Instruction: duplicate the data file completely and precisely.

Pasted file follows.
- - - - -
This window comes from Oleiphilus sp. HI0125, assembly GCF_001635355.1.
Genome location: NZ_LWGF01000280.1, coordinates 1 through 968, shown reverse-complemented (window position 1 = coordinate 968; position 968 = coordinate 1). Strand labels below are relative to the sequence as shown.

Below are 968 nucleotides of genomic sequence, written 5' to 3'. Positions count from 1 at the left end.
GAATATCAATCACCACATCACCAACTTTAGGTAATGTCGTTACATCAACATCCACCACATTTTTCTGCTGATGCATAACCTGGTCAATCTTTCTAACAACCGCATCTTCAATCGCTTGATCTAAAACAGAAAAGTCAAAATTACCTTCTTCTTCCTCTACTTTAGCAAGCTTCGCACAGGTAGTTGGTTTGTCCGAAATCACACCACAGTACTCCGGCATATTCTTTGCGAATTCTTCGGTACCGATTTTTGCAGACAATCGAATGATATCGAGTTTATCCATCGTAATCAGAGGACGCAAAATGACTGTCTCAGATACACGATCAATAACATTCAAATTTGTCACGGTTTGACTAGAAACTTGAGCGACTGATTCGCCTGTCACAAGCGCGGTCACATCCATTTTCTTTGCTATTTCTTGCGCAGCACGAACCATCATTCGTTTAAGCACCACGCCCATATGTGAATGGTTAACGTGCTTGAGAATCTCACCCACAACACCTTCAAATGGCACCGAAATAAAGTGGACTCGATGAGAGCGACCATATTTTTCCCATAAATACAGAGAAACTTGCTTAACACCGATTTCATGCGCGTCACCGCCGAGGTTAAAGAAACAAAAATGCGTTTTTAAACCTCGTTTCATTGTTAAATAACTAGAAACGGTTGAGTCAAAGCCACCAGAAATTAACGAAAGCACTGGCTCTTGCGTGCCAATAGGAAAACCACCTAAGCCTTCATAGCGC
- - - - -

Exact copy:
This window comes from Oleiphilus sp. HI0125, assembly GCF_001635355.1.
Genome location: NZ_LWGF01000280.1, coordinates 1 through 968, shown reverse-complemented (window position 1 = coordinate 968; position 968 = coordinate 1). Strand labels below are relative to the sequence as shown.

Below are 968 nucleotides of genomic sequence, written 5' to 3'. Positions count from 1 at the left end.
GAATATCAATCACCACATCACCAACTTTAGGTAATGTCGTTACATCAACATCCACCACATTTTTCTGCTGATGCATAACCTGGTCAATCTTTCTAACAACCGCATCTTCAATCGCTTGATCTAAAACAGAAAAGTCAAAATTACCTTCTTCTTCCTCTACTTTAGCAAGCTTCGCACAGGTAGTTGGTTTGTCCGAAATCACACCACAGTACTCCGGCATATTCTTTGCGAATTCTTCGGTACCGATTTTTGCAGACAATCGAATGATATCGAGTTTATCCATCGTAATCAGAGGACGCAAAATGACTGTCTCAGATACACGATCAATAACATTCAAATTTGTCACGGTTTGACTAGAAACTTGAGCGACTGATTCGCCTGTCACAAGCGCGGTCACATCCATTTTCTTTGCTATTTCTTGCGCAGCACGAACCATCATTCGTTTAAGCACCACGCCCATATGTGAATGGTTAACGTGCTTGAGAATCTCACCCACAACACCTTCAAATGGCACCGAAATAAAGTGGACTCGATGAGAGCGACCATATTTTTCCCATAAATACAGAGAAACTTGCTTAACACCGATTTCATGCGCGTCACCGCCGAGGTTAAAGAAACAAAAATGCGTTTTTAAACCTCGTTTCATTGTTAAATAACTAGAAACGGTTGAGTCAAAGCCACCAGAAATTAACGAAAGCACTGGCTCTTGCGTGCCAATAGGAAAACCACCTAAGCCTTCATAGCGC